Article in English | MEDLINE | ID: covidwho-1125185

ABSTRACT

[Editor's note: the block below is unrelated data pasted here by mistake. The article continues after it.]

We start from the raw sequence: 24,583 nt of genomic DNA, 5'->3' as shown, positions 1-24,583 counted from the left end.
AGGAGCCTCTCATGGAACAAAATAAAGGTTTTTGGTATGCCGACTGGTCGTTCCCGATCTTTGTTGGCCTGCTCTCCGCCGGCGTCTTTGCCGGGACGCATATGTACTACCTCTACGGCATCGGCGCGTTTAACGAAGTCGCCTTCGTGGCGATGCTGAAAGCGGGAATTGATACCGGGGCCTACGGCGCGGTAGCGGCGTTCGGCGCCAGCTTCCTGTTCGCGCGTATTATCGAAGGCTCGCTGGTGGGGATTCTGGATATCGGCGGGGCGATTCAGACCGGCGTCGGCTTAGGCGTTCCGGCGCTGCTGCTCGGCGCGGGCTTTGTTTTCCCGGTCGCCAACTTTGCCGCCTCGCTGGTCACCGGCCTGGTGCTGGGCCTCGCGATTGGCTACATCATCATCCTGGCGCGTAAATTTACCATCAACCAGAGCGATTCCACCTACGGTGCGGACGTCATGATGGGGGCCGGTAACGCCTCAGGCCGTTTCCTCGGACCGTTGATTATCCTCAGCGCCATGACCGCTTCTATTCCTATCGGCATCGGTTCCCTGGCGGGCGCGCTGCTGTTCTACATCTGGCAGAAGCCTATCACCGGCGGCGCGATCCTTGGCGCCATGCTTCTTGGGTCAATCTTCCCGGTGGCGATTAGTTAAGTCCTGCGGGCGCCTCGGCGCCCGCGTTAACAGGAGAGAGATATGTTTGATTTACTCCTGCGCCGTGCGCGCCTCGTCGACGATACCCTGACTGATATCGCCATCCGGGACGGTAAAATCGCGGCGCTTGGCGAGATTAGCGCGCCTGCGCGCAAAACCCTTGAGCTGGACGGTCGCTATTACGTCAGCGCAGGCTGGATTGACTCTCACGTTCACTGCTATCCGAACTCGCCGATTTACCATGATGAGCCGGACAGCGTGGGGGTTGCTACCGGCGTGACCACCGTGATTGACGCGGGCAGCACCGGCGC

ABSTRACT: Infection with the SARS-CoV-2 virus seems to contribute significantly to increased postoperative complications and mortality after emergency surgical procedures. Additionally, the fear of COVID-19 contagion delays the consultation of patients, resulting in the deterioration of their acute diseases by the time of consultation. In the specific case of urgent digestive surgery patients, both factors significantly worsen the postoperative course and prognosis. Main working hypothesis: infection by COVID-19 increases postoperative 30-day-mortality for any cause in patients submitted to emergency/urgent general or gastrointestinal surgery. Likewise, hospital collapse during the first wave of the COVID-19 pandemic increased 30-day-mortality for any cause. Hence, the main objective of this study is to estimate the cumulative incidence of mortality at 30-days-after-surgery. Secondary objectives are: to estimate the cumulative incidence of postoperative complications and to develop a specific postoperative risk propensity model for COVID-19-infected patients.A multicenter, observational retrospective cohort study (COVID-CIR-study) will be carried out in consecutive patients operated on for urgent digestive pathology. Two cohorts will be defined: the "pandemic" cohort, which will include all patients (classified as COVID-19-positive or -negative) operated on for emergency digestive pathology during the months of March to June 2020; and the "control" cohort, which will include all patients operated on for emergency digestive pathology during the months of March to June 2019. Information will be gathered on demographic characteristics, clinical and analytical parameters, scores on the usual prognostic scales for quality management in a General Surgery service (POSSUM, P-POSSUM and LUCENTUM scores), prognostic factors applicable to all patients, specific prognostic factors for patients infected with SARS-CoV-2, postoperative morbidity and mortality (at 30 and 90 postoperative days). The main objective is to estimate the cumulative incidence of mortality at 30 days after surgery. As secondary objectives, to estimate the cumulative incidence of postoperative complications and to develop a specific postoperative risk propensity model for SARS-CoV-2 infected patients.The protocol (version1.0, April 20th 2020) was approved by the local Institutional Review Board (Ethic-and-Clinical-Investigation-Committee, code PR169/20, date 05/05/20). The study findings will be submitted to peer-reviewed journals and presented at relevant national and international scientific meetings.ClinicalTrials.gov Identifier: NCT04479150 (July 21, 2020).